West Point grads launch $5M real estate fund

BMP exterior

The building that houses BMP offices, at 1805 Monument Ave. Photo by Michael Shaw.

John Oliver used to say “put eyes on the objective” in a wartime context. Now, he uses the motto as a business principle.

“It’s probably the most important thing you can do in a military operation,” said Oliver, a 1989 graduate of the United States Military Academy and veteran of Operation Desert Storm. “And it’s the same thing when we buy a property. We take it pretty seriously.”

The “we” Oliver refers to are West Point classmates Tim Abbott and Mike Brumagin, who along with Oliver are managing partners of Richmond private equity firm Battle Monument Partners. They founded the firm in 2014 to invest in single-tenant commercial properties in the Southeast and Mid-Atlantic.

Now, the company is raising up to $5 million through it first securities offering, according to an SEC document filed last month. The money will be raised through debt securities in a fund named STRAC Fund I, and will be used as leverage to add to its portfolio of 10 properties.

A former operating executive in venture capital and private equity-backed companies, Oliver had long hoped to start his own investment fund. Teaming up with Brumagin, a West End resident and restaurant franchisee, and Abbott, who retired from the U.S. Army five years ago and lives in Arlington, seemed like the perfect partnership. The firm also employs two interns from VCU at its 1805 Monument Ave. office.

“We did a lot of work the past two years to get it set up,” Oliver said. “It seems to be the right decision at the right stage of life, and I couldn’t be happier.”

Battle Monument Partners has 36 investors lined up, most of whom are military academy graduates. While Oliver said he doesn’t want his fund to be exclusive, the self-described “Gray Hog” used the partners’ military contacts to build the firm.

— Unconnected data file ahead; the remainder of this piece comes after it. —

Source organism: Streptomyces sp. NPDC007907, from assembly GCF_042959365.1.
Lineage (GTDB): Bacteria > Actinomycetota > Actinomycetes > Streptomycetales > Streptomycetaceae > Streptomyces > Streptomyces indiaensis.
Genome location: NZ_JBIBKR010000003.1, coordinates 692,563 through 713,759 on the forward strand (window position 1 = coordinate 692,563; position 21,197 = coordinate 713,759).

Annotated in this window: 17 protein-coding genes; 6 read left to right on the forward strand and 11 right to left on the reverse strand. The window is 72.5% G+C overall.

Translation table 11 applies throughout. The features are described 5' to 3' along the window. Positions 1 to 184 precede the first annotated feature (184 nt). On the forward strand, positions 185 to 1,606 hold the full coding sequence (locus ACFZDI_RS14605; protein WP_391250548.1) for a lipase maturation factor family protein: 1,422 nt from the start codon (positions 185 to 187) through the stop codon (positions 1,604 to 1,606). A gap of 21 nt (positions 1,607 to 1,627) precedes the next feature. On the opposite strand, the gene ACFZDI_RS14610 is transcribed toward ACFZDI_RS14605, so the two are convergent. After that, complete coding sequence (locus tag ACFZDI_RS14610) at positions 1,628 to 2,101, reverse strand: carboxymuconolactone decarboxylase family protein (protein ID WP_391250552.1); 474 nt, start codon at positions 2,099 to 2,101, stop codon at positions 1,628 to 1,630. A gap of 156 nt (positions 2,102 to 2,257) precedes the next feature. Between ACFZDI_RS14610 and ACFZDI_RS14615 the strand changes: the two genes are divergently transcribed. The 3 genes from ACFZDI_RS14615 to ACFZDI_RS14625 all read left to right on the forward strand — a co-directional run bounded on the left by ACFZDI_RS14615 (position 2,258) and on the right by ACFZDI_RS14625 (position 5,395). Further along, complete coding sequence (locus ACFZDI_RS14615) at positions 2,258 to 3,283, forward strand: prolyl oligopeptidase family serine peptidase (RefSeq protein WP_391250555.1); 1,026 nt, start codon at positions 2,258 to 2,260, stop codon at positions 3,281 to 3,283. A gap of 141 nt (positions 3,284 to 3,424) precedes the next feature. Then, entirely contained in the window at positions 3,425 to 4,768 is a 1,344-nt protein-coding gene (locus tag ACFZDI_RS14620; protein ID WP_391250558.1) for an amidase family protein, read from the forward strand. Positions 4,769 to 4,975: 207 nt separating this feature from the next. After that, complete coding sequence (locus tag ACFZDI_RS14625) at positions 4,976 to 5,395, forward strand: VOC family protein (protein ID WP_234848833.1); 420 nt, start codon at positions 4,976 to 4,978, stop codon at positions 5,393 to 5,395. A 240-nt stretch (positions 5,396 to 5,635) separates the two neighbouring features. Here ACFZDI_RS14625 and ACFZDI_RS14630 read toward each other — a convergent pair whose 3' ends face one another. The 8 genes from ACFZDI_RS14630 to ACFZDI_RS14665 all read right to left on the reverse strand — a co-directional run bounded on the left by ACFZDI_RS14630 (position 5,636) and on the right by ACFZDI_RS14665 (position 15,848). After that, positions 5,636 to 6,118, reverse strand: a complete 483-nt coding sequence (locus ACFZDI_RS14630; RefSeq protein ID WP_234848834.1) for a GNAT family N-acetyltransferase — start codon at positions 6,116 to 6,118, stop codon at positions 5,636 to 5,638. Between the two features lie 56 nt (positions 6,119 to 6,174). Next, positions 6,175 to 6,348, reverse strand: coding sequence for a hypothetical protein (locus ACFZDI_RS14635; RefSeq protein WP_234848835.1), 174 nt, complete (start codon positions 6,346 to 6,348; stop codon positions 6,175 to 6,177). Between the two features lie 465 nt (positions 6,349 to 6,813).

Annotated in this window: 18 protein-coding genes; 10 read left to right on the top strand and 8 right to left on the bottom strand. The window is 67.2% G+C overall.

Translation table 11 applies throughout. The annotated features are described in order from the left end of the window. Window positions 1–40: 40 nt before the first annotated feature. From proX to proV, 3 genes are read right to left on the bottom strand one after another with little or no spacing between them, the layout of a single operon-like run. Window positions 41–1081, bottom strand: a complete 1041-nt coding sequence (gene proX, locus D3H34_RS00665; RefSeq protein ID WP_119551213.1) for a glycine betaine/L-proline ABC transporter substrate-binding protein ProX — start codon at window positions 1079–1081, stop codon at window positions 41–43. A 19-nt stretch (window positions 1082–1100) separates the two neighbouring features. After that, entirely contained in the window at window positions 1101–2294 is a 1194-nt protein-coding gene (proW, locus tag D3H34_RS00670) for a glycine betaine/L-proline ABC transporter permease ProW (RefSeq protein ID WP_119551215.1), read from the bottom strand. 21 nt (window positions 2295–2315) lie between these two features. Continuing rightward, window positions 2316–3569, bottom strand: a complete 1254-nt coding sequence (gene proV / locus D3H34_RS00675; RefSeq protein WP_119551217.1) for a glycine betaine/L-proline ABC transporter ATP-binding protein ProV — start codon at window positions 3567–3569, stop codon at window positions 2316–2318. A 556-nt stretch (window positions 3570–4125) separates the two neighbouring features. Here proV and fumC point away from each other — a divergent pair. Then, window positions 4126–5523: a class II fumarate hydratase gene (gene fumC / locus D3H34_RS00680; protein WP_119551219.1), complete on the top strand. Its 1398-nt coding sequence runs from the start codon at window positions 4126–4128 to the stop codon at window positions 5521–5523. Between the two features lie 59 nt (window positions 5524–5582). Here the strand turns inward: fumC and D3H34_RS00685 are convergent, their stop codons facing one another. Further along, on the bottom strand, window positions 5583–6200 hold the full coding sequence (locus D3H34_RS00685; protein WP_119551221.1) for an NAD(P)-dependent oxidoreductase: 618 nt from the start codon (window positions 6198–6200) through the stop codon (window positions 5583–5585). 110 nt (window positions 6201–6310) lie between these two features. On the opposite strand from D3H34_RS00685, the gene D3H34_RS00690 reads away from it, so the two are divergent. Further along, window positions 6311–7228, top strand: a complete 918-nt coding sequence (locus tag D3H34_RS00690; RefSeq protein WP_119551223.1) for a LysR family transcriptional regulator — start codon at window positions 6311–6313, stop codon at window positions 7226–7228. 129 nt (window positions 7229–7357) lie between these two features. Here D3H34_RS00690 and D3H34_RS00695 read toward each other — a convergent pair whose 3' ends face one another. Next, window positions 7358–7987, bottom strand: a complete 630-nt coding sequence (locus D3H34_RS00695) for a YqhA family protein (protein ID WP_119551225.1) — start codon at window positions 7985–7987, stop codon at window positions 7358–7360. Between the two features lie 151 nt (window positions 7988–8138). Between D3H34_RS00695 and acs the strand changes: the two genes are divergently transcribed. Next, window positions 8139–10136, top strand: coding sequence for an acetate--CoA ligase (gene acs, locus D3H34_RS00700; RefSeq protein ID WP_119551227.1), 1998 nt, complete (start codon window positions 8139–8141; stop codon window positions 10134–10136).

Named after a West Point landmark, the firm is situated on Monument Avenue across from the statue of West Point graduate Robert E. Lee.

“The design is to have veterans and industry-leading professionals,” Oliver said.

The partners are focused on attaining above-market return for clients, but they also added a social mission to their firm. Battle Monument Partners committed to donate up to 10 percent of the carried interest from its portfolio sales to charities focused on assisting veterans.

“Our priority is consistent income, along with steady growth in the portfolio,” Brumagin said in a statement to BizSense. “But we are anchored with a sense of duty to provide a social return to the community of our veteran partners.”

Battle Monument Partners has purchased 10 of the 150 properties its partners have analyzed, and has two other properties under contract.

“Our R&D is a killed deal expense,” Oliver said. “If we kill a deal it will usually cost a few thousand bucks, but it’s a lot better than making a mistake.”

Oliver said about 70 percent of the financing for the firm’s real estate deals comes from local banks such as Union Bank, while 30 percent comes from investors.

Most of the properties house national, single-tenant retailers, including Dollar General, CVS and Walgreens. They invested in properties located less than eight hours from Richmond in order to give clients in-person due diligence, although Battle Monument Partners has not yet purchased a property in the commonwealth.

The May 26 filing for STRAC Fund I stated a minimum investment of $25,000.

Oliver said he expects to complete the funding for STRAC Fund I in 18 months.

“If we do our job well, we’ll start another fund and expand the (geographic) footprint a little bit,” he said.

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Sheila Berry
Sheila Berry
5 years ago

General Lee — then Brevet Colonel Lee — was more than a graduate of West Point. In 1852, he was appointed Superintendent of the Military Academy, and held that post for three years. His eldest son, Custis Lee, attended the Military Academy during his tenure. Custis graduated first in his class in 1854. It’s good to see that the Lee contributions are not forgotten.